You should talk to your kids about mental illness. Here’s how.

Posted on November 14, 2015

Photo source: Flickr

If you’re a parent and you or another family member has experienced mental health concerns, you probably have felt unsure about how to talk with your children about this issue. Should you discuss it at all? If you do, what should you say?

Your first reaction may be to avoid talking with your children about mental illness, because you might be afraid it will scare or upset them. However, when you talk openly about these issues, it can reassure your kids and help them learn to cope better because they will have a greater understanding of what the person with the mental illness is going through. Also, increased awareness can lead to greater compassion and can help reduce the stigma surrounding mental illnesses.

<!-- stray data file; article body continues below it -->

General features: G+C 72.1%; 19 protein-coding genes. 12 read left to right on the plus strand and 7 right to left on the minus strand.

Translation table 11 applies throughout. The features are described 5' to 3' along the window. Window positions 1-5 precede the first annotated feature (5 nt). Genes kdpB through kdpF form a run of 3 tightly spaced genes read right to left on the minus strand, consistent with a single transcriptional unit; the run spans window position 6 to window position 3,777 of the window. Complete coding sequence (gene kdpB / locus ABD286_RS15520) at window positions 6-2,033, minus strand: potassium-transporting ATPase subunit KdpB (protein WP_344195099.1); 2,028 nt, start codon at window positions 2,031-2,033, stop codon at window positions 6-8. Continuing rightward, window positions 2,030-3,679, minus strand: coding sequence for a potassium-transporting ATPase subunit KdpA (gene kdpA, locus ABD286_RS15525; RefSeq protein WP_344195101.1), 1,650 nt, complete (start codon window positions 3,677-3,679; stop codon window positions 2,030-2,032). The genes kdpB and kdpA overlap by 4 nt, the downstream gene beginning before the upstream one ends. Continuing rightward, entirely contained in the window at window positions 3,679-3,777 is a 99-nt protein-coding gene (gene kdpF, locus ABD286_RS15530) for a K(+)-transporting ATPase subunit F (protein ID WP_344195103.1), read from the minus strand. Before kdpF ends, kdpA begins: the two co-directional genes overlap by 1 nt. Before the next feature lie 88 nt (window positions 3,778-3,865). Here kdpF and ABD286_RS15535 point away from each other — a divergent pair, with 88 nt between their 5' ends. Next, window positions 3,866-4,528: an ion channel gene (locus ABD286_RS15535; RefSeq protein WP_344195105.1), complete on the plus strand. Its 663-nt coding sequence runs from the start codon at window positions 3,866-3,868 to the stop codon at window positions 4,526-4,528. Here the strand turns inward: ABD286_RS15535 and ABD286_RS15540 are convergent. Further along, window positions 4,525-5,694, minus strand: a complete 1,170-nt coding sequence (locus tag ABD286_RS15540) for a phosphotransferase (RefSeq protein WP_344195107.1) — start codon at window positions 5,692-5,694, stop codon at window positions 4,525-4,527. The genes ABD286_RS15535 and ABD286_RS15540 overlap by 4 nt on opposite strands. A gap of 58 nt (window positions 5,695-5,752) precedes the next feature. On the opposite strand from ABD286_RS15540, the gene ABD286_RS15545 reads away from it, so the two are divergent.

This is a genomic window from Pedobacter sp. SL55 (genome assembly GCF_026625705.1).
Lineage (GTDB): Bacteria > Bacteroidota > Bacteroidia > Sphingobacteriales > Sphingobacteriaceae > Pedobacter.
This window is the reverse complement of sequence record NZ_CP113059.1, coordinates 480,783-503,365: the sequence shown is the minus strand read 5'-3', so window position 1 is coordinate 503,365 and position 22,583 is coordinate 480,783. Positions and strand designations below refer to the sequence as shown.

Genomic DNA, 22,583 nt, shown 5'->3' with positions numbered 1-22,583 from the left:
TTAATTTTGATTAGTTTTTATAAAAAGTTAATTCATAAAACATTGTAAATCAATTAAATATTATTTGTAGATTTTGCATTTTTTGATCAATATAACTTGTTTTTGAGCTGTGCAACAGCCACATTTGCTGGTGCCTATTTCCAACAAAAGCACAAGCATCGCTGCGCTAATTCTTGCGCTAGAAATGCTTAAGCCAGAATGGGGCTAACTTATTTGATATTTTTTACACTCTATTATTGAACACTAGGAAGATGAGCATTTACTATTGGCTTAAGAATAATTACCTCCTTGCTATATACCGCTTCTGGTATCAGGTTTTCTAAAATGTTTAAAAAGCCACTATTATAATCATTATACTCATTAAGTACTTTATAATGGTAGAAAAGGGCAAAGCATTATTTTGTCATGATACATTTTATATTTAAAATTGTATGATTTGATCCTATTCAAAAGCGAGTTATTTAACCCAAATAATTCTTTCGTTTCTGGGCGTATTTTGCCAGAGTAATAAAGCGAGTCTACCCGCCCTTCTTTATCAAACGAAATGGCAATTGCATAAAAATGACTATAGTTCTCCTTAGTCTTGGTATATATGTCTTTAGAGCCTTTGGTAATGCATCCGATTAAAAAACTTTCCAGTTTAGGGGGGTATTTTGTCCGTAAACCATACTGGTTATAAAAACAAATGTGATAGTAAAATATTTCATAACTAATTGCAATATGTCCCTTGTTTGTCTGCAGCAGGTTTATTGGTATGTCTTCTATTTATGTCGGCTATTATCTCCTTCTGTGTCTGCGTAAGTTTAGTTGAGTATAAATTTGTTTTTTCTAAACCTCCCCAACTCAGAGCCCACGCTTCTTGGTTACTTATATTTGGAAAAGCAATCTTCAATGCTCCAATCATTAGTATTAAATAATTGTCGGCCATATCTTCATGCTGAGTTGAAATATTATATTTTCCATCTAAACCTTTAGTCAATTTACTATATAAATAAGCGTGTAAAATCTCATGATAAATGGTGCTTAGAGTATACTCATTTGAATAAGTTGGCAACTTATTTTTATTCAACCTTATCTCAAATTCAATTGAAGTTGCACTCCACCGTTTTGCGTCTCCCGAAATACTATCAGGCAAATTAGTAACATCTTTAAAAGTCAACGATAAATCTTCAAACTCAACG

When you do decide to open the door to a conversation with your kids about mental illness, here are several important points that can help you manage this situation more easily and with greater confidence.

1. Cover the Basics
It’s often helpful to start with some simple facts about mental illnesses and to dispel some of the common myths surrounding them. For example:

• Mental illnesses are “real” illnesses, just like diabetes or epilepsy.
• Mental illnesses are very common; 1 out of every 4 adults will have one.
• It’s okay to talk about having a mental illness; it doesn’t have to be a secret.
• There are very effective treatments for mental illnesses.
• People with mental illnesses can and do get better.

David Susman elaborates on the following points:
2. Providing reassurance
3. Keep the child's age and level of maturity in mind
4. Make sure your kids feel safe and secure
5. [What to do] if things become difficult


Follow the link below to read about these in full.


Category(s):Mental Health in Asia, Parenting

Source material from David Susman


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